Did you know that there are more than 10,000 cryptocurrencies now on the market? Some are meant to function as currency and eventually replace dollars in your wallet. Others offer affordable loans in developing countries, and others even promise to change the Internet as we know it.
With all this in mind, it’s no surprise that so many cryptocurrencies have failed. In fact, more than 2,000 tokens died since the birth of bitcoin in 2009. According to Coinopsy, a site that tracks dead tokens, 6 tokens have already died this year. It indicates that tokens are failing or being deleted for various reasons, including:
- Scams and Scams (Scam)
- Inability to execute business plans
- loss of interest
- Personal issues developers face
- Let’s take a look at five tokens that failed.
Launched in 2014, OneCoin was one of the first cryptocurrency fraudsters. Its founder, the self-proclaimed “CryptoQueen” Ruja Ignatova, has hosted glitzy events around the world, including one at Wembley Arena in the UK. She presented OneCoin there as a “bitcoin killer”.
Millions of investors would later be scammed in what turned out to be a $4 billion Ponzi scheme that used money from new investors to pay returns to old ones. Ignatova disappeared in 2017 when the net finally tightened and police issued an arrest warrant.
Launched in 2016, BitConnect is another now famous scam token. The token hit an all-time high in December 2017 and was one of CoinMarketCap’s top-performing tokens that year. But a few months later it was worth nothing.
The aggressive marketing promised returns of 0.5% to 1% per day, along with other incentives. But like OneCoin, it was a pyramid scheme. The high returns it paid were funded by new investors and when the platform crashed, people lost everything.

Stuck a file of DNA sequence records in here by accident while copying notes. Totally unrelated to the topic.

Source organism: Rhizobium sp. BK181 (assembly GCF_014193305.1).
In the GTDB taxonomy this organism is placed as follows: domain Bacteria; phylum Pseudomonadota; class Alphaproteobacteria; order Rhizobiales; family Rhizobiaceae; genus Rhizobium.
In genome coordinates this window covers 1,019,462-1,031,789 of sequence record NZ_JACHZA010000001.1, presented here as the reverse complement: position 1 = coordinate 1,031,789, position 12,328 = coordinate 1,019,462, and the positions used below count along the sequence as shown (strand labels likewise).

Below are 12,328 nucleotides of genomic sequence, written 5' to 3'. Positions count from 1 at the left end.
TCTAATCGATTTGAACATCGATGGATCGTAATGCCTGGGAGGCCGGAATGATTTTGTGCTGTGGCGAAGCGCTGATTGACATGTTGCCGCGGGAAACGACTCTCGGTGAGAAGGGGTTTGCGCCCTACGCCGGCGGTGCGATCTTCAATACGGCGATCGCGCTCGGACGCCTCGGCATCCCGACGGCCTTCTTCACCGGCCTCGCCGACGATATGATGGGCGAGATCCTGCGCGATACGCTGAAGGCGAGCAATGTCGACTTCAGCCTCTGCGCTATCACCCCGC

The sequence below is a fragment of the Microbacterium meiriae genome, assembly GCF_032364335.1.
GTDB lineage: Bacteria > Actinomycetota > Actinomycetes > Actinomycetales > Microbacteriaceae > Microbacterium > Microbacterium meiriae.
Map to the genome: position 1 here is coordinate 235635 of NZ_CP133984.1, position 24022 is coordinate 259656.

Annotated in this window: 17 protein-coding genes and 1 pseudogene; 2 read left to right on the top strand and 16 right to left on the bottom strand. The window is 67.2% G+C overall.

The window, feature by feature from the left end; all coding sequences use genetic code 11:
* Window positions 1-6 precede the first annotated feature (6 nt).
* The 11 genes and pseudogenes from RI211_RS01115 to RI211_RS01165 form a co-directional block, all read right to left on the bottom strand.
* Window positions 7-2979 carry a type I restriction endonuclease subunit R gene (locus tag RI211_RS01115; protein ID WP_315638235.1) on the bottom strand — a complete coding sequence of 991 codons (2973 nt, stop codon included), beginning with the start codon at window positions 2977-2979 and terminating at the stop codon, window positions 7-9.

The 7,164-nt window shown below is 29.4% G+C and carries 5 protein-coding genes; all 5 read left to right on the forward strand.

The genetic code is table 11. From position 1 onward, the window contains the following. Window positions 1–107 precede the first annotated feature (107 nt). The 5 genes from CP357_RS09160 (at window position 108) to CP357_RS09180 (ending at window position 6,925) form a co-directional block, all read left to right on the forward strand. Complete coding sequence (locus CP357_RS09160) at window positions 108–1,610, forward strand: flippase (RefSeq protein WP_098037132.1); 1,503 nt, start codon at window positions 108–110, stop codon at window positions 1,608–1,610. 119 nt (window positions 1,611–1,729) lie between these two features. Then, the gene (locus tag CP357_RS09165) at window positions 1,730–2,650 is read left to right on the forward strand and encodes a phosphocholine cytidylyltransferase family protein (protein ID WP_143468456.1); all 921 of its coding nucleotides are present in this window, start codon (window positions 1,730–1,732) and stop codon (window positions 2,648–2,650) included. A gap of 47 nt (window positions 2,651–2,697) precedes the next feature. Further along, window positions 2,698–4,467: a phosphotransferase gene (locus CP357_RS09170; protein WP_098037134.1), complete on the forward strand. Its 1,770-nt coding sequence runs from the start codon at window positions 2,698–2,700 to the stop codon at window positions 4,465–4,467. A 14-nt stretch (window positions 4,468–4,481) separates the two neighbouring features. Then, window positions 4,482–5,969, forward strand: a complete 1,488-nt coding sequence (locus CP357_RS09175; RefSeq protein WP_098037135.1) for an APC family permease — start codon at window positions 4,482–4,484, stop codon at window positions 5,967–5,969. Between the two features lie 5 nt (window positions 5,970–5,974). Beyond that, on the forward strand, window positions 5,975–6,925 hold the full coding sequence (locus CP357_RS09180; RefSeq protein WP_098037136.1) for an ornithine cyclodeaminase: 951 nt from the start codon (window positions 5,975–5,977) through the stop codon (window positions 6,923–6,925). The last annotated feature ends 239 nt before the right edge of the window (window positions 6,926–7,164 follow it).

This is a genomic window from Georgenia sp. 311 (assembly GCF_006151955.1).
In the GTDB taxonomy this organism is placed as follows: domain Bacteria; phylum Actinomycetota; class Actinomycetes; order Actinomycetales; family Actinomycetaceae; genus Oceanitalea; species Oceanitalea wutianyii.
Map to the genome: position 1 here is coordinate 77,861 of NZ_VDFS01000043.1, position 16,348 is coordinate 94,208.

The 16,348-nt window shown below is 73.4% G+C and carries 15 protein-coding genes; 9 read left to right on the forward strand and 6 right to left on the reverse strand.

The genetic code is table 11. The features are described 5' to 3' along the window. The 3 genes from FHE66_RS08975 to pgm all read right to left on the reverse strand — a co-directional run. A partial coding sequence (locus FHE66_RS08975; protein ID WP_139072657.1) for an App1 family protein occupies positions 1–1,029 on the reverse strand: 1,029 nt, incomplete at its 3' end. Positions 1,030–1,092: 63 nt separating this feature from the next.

3. BoringCoin (ZZZ)
BoringCoin, launched in 2014, promised no drama, no hype and no pumps and dumps. Like about 90-95% of the fictitious currency tokens, it did not survive the year. According to Coinopsy, the token died because it was a joke or was useless. Or maybe she was just too boring.
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GetGems was a social messaging app that allowed people to send and receive bitcoins. Users can earn more GEMZ by inviting their friends to join. Founded in 2015 by Daniel Peled, it raised approximately $1 million through crowdfunding and direct investment, but ultimately failed to deliver.
The price peaked at $0.0579 in May 2017 according to data from CoinMarketCap, before the token stopped trading altogether.
5. NanoHealthCare Token (NHCT)
We looked at some of the older cryptocurrencies, but several newer tokens have already failed, including NanoHealthCare Token. This India-based token was created in 2018 by Manish Ranjan to change the reality of healthcare. He wanted to use blockchain to impact lives by solving systemic health problems such as data security and high costs.
Unfortunately, as of April 2020, there have been no more updates to his Twitter feed and his website is no longer available. Coinopsy lists it as dead due to abandonment or no volume.
How to avoid buying failing cryptocurrencies?
There is no surefire way to avoid a failing cryptocurrency. All investments in cryptocurrency come with risks, and even well-meaning developers with a long history of cryptocurrencies can overextend themselves. However, our ebook can help you identify cryptocurrencies with existing issues.